Moody’s upgrades the Philippines credit rating outlookPosted on May 31st, 2012 under Biz Progress
The Philippines received its sixth upgrade in less than 2 years after New York-based Moody’s Investors Service upgraded the credit rating outlook of the Philippines to positive from stable, paving the way for a rating upgrade within the next six months to 18 months.
Moody’s assistant vice president Christian de Guzman said the credit rating outlook of the Philippines was upgraded on the back of the country’s continued trend fiscal and debt consolidation as well as the enhanced finance-ability of government debt.
“The government of the Philippines has continued to demonstrate prudence in its fiscal management, as characterized by low budget deficits relative to its rating peers and a steadily declining level of debt relative to GDP. Such outcomes are the result of expenditure restraint and improved revenue performance,” De Guzman said.
This is the sixth upgrade received by the Philippines since President Aquino assumed office in June of 2010. London-based Fitch Ratings rates the country’s sovereign credit at one notch below investment grade while Moody’s as well as Standard & Poor’s rate the country at two notches below investment grade.
Despite the absence of legislative reforms, de Guzman pointed out that more effective tax administration measures have resulted in revenue growth outpacing nominal gross domestic product (GDP) growth over the past five quarters.
And although spending disbursements have accelerated since late 2011, he said the uptick in revenues has led to the faster-than-expected consolidation of the country’s deficits and debt burden.
The Philippines booked a budget surplus of P31 billion last April as revenues increased due to the tax-filing season. The country recorded a budget deficit of P2.88 billion in the first four months of the year, a reversal of the P61 million surplus booked in the same period last year.
The government hopes to contain this year’s budget deficit at roughly P280 billion or 2.6 percent of GDP from the P197.8 billion deficit incurred in 2011.
De Guzman said Moody’s expects the revenue growth to improve further upon the passage of legislation aimed at restructuring excise taxes on alcohol and tobacco products.
“Nevertheless, deeper structural reforms may be necessary for revenue mobilization to catch up to levels similar to those of Philippines’ rating peers,” he added.
According to him, active debt management coupled with the increasingly solid track record of inflation management by the Bangko Sentral ng Pilipinas (BSP) has allowed for an improvement in the country’s debt structure, including lower average borrowing costs and foreign currency exposure, as well as longer average maturities.
He also cited the country’s robust external payments position as the gross international reserves (GIR) of the Philippine is expected to hit a new record level of $79 billion this year.
“The sovereign’s vulnerability to global financial market shocks has been reduced by the build-up of foreign exchange reserves, resulting in turn from robust current account surpluses and healthy capital inflows in recent years,” he said.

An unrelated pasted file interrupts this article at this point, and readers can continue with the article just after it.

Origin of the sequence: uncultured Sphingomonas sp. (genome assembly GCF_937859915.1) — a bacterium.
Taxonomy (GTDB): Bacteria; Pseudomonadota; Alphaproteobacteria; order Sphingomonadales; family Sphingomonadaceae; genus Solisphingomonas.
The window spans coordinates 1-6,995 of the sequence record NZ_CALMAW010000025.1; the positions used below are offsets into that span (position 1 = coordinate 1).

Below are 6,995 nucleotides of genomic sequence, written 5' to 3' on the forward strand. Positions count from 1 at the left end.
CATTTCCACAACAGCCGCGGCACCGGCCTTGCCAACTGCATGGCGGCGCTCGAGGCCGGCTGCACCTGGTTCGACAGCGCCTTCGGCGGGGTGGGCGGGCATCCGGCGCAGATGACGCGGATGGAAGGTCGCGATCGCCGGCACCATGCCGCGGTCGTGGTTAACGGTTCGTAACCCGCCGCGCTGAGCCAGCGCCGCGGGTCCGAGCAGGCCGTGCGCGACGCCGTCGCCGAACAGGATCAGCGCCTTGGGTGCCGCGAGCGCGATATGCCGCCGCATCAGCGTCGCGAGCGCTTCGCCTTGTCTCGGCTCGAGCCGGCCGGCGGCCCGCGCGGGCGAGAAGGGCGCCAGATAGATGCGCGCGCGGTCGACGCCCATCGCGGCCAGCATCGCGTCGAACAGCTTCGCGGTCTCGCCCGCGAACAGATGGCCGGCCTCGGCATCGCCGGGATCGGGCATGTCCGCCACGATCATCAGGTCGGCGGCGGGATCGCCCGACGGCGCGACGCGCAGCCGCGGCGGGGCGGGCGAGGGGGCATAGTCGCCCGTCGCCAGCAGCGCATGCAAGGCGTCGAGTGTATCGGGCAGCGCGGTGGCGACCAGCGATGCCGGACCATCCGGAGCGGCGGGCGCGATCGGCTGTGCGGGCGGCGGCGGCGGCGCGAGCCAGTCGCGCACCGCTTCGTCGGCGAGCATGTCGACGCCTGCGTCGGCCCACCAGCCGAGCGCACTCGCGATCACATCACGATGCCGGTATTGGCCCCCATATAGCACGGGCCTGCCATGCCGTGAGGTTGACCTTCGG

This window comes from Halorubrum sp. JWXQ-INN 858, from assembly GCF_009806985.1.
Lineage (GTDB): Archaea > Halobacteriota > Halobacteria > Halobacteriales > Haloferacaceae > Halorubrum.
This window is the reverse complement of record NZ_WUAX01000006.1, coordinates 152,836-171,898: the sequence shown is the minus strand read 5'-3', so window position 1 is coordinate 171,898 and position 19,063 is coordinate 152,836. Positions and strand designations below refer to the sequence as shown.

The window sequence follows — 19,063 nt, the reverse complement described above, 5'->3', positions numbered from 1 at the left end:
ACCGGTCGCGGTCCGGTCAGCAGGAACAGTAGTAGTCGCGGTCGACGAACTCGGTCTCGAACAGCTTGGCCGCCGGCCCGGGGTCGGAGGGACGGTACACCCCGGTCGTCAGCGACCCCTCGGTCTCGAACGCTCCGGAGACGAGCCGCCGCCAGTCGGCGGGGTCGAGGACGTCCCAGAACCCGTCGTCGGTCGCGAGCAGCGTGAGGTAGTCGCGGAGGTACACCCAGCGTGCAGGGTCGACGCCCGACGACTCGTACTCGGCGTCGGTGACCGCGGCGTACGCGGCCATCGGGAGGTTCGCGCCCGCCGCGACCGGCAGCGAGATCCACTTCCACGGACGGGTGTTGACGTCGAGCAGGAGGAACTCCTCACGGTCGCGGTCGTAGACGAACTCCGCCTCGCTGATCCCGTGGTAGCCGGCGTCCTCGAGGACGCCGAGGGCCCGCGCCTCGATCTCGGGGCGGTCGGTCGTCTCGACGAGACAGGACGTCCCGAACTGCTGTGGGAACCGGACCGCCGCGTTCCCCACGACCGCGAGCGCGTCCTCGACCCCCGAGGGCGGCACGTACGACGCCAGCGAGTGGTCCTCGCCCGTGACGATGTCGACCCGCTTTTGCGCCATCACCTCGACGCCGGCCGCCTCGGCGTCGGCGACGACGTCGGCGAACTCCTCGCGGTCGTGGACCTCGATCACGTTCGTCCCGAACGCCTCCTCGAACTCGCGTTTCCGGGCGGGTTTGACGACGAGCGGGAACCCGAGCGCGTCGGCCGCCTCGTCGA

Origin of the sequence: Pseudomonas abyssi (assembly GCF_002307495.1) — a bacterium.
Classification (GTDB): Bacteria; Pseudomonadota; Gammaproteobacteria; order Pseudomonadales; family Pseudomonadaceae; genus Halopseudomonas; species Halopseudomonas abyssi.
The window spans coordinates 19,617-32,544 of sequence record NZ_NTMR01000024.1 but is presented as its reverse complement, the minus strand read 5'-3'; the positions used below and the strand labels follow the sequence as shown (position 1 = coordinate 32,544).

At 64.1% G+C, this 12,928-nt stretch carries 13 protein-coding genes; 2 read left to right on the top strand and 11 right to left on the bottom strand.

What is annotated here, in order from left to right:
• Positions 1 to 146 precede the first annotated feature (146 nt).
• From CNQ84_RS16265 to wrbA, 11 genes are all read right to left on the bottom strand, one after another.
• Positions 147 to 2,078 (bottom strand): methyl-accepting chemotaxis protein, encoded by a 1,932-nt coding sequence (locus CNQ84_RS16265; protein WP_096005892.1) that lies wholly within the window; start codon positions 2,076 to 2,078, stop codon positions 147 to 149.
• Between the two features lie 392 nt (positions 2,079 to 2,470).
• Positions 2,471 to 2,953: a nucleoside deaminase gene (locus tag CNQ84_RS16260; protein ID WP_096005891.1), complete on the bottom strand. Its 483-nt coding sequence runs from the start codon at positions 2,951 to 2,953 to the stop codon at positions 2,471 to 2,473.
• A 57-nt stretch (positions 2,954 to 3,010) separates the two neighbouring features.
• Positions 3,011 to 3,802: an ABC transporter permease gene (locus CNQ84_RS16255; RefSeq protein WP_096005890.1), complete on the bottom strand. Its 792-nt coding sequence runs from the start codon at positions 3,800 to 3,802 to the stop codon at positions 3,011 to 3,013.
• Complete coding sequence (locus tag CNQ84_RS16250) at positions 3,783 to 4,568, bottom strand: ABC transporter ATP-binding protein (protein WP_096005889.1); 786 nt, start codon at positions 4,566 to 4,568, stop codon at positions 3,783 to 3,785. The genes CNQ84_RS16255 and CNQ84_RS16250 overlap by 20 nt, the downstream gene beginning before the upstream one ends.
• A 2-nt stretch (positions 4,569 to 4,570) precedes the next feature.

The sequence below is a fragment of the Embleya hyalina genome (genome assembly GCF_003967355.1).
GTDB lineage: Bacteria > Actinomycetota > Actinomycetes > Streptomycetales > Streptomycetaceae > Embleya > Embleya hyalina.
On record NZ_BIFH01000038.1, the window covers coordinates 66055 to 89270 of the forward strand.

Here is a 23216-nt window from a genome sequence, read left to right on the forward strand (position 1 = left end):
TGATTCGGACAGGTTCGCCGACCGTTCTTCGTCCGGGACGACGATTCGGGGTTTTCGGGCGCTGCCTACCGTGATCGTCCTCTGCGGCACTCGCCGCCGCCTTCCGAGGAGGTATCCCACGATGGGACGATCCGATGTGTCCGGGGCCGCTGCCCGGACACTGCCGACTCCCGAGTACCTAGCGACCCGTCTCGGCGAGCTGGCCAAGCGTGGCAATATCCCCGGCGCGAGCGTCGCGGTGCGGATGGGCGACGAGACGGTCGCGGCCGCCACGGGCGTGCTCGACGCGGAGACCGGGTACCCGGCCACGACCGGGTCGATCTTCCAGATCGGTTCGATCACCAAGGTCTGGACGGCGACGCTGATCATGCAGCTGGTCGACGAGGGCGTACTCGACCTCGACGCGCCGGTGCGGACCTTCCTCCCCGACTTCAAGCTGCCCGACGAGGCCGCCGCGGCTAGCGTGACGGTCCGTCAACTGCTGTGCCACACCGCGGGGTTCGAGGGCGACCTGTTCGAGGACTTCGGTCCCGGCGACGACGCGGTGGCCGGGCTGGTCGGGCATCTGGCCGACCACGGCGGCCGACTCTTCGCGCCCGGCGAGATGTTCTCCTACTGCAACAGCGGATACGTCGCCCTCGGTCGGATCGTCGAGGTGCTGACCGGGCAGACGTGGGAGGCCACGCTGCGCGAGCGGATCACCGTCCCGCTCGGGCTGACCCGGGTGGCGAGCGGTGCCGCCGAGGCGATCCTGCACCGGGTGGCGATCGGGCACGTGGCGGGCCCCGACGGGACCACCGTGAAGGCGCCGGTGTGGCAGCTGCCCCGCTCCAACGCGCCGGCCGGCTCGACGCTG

The Cabinet-level Development Budget Coordination Committee (DBCC) sees the country’s GDP growing faster at a range of five percent to six percent this year after slackening to 3.7 percent last year from 7.6 percent in 2010 due to weak global trade and cautious government spending.
To achieve a credit rating upgrade, de Guzman said the Philippines should pursue structural improvements in revenue mobilization, continued reductions in the government debt burden, and accelerate investment spending that places the economy on a path of stronger growth.
“These developments should also be accompanied by the continued health of the country’s balance of payments and stability of the financial system,” he said.
He said factors that could lead to a downgrade in rating or outlook include a destabilization of macroeconomic conditions that could lead to an unmooring of inflation expectations and an adverse effect on financing condition and a shift away from the focus on good governance, resulting in turn in a deterioration in the investment climate and, ultimately, revenue performance.
BSP Governor Amando Tetangco Jr. said the upgrade was based on the country’s continued fiscal consolidation and good debt management underpinned by sustained robust external position and solid track record of inflation management.
“This positive rating action is therefore welcome and is a sign that Moody’s is seeing the fruits of good governance on all fronts – fiscal, monetary, and external,” Tetangco said.
The Aquino government’s good governance battle is translating to prudent spending on the part of the national government as well as improved revenue collection by the Bureau of Internal Revenue (BIR) and the Bureau of Customs (BOC).
“The message we have been trying to send to investors in general and credit rating agencies in particular is that fiscal performance can improve with good governance,” he added.
For his part, Finance secretary Cesar Purisima said the upgrade brings the country closer to the much coveted investment grade credit rating.
“This is one more step in our march towards investment grade, towards reducing the gap between the market rating and the credit rating, and more importantly towards a more sustainable growth path,” Purisima stressed.
He pointed out that the Aquino administration would continue to focus on good governance as the basis for good economics, on fiscal sustainability, on macroeconomic stability and on opening up the country to business and tourism.